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With ‘flyover’ 3D rendering and Yelp/Siri integration, Apple Maps makes Google Maps look like child’s play

June 21, 2012

new_apple_maps

Apple just launched its stunning Maps product, with “Flyover” — Apple’s incredible new 3D maps display, which makes Google Maps look antiquated.

“We built an entire new mapping solution from the ground up,” Forstall said while demoing the product, “It is beautiful. We did all the cartography ourselves.”

In addition to the 3D display, Maps will have Siri integrated turn-by-turn directions. Crucial to the new Maps… read more

Behold the Cheetah Robot. The Singularity is nigh!

March 6, 2012

Cheetah Robot

The Defense Advanced Research Projects Agency (DARPA) is funding Boston Dynamics’ development of a prototype robot called the Cheetah.

The cat-like bot managed to gallop 18 mph on a treadmill, setting a new land speed record for legged robots. (The previous record: 13.1 mph, set at MIT in 1989.)

The company has a prototype human-like robot in the works called the Atlasread more

What is 5G and when can I get it?

March 25, 2015

(credit: Huawei)

Imagine being able to download a full-length 8GB HD movie to your phone in six seconds (versus seven minutes over 4G or more than an hour on 3G) and video chats so immersive that it will feel like you can reach out and touch the other person right through the screen.

That’s the vision for the 5G concept — the next generation of wireless networks — presented at the… read more

The ‘chemputer’ that could print out any drug

July 26, 2012

cronin_molecules

Professor Lee Cronin has turned a 3D printer into a universal chemistry set that could make its own prescription drugs via downloadable chemistry.

Cronin is the leader of a world-class team of 45 researchers at Glasgow University, primarily making complex molecules.

The “inks” are simple reagents, from which more complex molecules are formed.

As he points out, nearly all drugs are made of carbon, hydrogen and… read more

Are you ready for RFID chips built into your money and documents?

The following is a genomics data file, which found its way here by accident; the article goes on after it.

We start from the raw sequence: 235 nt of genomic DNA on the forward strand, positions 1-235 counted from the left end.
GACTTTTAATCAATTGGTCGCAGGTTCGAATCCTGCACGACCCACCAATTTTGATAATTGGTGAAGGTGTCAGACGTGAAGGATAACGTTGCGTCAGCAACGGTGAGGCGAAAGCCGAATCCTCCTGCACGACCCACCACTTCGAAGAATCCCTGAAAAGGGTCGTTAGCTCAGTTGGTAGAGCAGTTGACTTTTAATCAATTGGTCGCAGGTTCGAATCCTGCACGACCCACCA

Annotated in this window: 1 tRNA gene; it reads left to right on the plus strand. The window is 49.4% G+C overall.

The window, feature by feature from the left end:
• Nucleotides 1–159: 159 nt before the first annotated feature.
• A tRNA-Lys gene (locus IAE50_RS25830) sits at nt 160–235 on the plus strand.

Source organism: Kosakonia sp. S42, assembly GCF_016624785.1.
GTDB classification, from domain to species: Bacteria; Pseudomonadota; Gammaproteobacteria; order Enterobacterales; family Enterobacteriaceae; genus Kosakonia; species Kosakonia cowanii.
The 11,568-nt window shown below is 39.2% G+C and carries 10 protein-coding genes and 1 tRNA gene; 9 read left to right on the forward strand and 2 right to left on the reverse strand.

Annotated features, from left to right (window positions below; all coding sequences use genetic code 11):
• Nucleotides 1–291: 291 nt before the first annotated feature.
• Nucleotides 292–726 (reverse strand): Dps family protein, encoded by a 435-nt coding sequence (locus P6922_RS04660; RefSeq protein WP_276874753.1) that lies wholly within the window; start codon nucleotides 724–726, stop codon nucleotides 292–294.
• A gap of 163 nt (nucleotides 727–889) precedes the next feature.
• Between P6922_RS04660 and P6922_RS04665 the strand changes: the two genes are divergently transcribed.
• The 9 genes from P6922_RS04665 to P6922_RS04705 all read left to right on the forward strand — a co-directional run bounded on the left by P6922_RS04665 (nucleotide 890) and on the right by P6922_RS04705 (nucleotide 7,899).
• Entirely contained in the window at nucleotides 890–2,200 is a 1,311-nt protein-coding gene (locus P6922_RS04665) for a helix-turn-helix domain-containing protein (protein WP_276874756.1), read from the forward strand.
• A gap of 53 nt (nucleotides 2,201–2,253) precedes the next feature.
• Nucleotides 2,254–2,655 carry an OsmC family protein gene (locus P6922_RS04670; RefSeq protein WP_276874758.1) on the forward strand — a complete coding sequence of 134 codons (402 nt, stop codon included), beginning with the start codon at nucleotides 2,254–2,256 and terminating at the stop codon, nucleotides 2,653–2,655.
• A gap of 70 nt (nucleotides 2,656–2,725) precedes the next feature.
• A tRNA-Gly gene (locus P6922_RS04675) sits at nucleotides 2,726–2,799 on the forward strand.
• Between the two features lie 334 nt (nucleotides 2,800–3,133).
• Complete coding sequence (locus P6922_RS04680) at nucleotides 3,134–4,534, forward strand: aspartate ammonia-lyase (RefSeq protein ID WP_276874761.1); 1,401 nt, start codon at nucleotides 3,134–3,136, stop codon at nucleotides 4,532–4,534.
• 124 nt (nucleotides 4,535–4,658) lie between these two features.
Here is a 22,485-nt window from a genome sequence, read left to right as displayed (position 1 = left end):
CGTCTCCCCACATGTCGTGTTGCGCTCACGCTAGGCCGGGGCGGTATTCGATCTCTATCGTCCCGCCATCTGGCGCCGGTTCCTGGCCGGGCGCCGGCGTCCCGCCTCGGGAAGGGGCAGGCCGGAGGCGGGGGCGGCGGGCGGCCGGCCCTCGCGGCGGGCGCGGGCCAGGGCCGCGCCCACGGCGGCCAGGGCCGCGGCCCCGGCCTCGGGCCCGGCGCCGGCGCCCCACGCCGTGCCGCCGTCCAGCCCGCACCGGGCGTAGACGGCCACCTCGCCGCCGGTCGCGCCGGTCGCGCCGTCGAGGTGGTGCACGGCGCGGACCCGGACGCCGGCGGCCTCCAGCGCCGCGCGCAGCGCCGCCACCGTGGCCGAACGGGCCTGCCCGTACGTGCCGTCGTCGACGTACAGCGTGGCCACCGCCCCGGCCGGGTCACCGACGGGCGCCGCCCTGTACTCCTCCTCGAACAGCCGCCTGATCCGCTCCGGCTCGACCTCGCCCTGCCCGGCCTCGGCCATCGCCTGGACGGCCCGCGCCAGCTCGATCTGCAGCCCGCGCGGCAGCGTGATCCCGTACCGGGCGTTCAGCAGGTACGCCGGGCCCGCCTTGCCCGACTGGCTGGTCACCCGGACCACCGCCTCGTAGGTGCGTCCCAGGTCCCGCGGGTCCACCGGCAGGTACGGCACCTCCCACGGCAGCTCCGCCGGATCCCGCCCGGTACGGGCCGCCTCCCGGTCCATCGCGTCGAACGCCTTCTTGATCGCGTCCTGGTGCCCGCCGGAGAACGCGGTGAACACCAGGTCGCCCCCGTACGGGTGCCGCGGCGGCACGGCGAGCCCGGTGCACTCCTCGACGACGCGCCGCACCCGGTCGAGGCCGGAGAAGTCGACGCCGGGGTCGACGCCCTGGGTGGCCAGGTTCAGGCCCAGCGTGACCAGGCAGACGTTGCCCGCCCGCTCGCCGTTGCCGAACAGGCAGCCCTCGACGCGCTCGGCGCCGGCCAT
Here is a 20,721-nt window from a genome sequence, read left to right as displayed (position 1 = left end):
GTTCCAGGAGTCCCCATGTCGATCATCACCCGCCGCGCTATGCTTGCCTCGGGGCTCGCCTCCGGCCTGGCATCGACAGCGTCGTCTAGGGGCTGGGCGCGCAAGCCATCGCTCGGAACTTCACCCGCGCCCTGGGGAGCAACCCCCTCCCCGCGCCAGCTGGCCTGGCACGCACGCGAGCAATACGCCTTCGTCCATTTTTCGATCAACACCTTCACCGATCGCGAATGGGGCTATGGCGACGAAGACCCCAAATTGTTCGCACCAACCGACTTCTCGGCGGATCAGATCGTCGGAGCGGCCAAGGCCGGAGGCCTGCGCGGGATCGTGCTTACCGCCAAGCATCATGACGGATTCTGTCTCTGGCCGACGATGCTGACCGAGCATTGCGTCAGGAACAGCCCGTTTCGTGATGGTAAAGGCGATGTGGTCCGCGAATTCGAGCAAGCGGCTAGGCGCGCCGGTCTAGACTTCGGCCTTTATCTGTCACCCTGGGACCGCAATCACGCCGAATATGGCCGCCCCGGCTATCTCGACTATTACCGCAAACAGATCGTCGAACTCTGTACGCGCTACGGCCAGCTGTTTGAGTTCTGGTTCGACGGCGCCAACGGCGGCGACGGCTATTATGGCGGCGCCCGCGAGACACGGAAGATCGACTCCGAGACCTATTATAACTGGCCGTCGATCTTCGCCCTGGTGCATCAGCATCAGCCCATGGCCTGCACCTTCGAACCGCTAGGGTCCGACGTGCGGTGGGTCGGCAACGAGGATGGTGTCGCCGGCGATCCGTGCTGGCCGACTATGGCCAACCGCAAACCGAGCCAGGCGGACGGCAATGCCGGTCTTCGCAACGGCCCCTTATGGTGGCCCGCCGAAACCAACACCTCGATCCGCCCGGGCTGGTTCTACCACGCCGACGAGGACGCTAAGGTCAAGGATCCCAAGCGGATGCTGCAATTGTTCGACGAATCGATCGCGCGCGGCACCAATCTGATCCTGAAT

May 7, 2013

ndsu_smart_paper_money

North Dakota State University. researchers have developed a new way of embedding traceable chips within “smart” paper — raising the possibility of banks and governments guarding against counterfeiting and even tracking the usage of paper money, IEEE Spectrum reports.

The new method of embedding radio frequency identification chips (RFID) in paper uses a patent-pending technology called Laser Enabled Advanced Packaging (LEAP) to transfer and assemble… read more

New imagery of NASA’s asteroid mission released

August 23, 2013

Astronaut on asteroid - featured

NASA released Thursday new photos and video animations depicting the agency’s planned mission to find, capture, redirect, and study a near-Earth asteroid.

The images show crew operations including the Orion spacecraft’s trip to and rendezvous with the relocated asteroid, and astronauts maneuvering through a spacewalk to collect samples from the asteroid.

NASA plans to identify and characterize near-Earth objects for scientific investigation, and to find potentially… read more

World’s first $1,000 genome enables ‘factory’ scale sequencing for population and disease studies

January 15, 2014

The HiSeq X™ Ten, composed of 10 HiSeq X Systems (credit: Illumina)

 

Illumina, Inc. announced Tuesday that its new HiSeq X Ten Sequencing System has broken the “sound barrier” of human genomics by enabling the $1,000 genome.

“This platform includes dramatic technology breakthroughs that enable researchers to undertake studies of unprecedented scale by providing the throughput to sequence tens of thousands of human whole genomes in a single year in a single… read more

$99 Raspberry Pi-sized ‘supercomputer’ touted in Kickstarter project

September 28, 2012

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Chipmaker Adapteva wants to make parallel computing available to everyone, using a Kickstarter project to raise at least $750,000 and a stretch goal of $3 million, Ars Technica reports.